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Mauritania Senate rejects own abolition after vote
Mauritania Senate rejects own abolition after vote

Mauritanian lawmakers rejected calls for constitutional reforms which will abolish the country’s Senate and alter the country’s flag to better represent those who battled for independence from France.

World Bulletin / News Desk

Mauritania's Senate rejected Friday a contentious constitutional amendment on its own abolition and the alteration of the country's flag to better represent those who battled for independence from France.

Thirty-three senators out of 56 voted against the amendment package, Senate President Mohsen Ould El-hadji said.

The rejection by the Senate came after lawmakers in the lower house of the west African Islamic republic passed the measure earlier this month.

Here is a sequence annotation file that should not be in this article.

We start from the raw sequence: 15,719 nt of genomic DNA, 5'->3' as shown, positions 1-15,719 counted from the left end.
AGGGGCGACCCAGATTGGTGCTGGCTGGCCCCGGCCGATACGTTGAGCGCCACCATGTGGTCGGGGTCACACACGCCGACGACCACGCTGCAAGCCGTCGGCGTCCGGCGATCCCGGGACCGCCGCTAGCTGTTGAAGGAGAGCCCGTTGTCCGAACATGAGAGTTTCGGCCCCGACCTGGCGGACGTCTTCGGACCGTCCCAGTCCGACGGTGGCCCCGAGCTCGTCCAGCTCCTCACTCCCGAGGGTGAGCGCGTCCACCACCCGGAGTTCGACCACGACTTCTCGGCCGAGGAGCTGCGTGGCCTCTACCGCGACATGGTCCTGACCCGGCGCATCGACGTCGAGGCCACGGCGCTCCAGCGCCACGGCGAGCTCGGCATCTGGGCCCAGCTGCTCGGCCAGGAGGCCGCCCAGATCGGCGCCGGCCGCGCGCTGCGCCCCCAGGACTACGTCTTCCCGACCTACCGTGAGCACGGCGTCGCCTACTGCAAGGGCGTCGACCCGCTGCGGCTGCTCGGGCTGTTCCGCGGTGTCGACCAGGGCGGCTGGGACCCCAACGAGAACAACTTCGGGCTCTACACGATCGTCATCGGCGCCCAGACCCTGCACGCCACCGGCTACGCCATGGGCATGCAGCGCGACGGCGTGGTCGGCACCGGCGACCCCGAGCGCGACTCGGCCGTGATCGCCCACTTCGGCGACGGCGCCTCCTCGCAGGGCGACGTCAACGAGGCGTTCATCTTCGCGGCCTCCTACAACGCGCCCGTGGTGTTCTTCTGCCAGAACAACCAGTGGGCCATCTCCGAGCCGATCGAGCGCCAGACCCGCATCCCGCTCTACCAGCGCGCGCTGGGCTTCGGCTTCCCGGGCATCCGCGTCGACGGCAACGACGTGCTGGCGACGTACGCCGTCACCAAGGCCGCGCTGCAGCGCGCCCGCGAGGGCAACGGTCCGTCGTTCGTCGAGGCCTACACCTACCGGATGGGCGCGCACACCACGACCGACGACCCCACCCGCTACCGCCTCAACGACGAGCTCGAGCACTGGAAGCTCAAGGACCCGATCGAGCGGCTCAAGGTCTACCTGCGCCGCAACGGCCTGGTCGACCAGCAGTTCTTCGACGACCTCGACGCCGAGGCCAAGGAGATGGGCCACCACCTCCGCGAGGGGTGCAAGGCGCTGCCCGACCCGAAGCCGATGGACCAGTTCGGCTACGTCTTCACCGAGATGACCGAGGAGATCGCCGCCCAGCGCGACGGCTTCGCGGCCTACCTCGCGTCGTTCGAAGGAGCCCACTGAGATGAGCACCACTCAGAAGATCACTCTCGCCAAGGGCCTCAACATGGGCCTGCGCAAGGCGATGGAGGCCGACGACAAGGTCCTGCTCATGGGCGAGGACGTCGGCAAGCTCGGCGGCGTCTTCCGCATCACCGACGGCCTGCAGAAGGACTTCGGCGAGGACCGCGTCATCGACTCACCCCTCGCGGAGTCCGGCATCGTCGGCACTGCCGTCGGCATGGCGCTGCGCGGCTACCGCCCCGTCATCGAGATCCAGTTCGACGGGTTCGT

But the amendment, which would see the Senate replaced by regional councils, must be passed by both lower and upper houses to become law. The government has a majority in both chambers.

"The amendment is therefore definitively defeated by the senators. (It is up) to the president to decide whether to continue by way of a referendum", another option to get the measured passed, constitutional expert Vadhily Ould Rayess told AFP.

Under the amendment, those who fought for freedom from colonial master France would be represented on a new flag by a red band at the top and bottom of the country's green national banner, representing blood spilt for their nation.

Mauritania won independence in 1960.

The current green flag with a crescent and star symbolises the importance of Islam in the conservative republic, but lawmakers in the lower house from the ruling majority felt the nation's independence struggle was not adequately represented.

 



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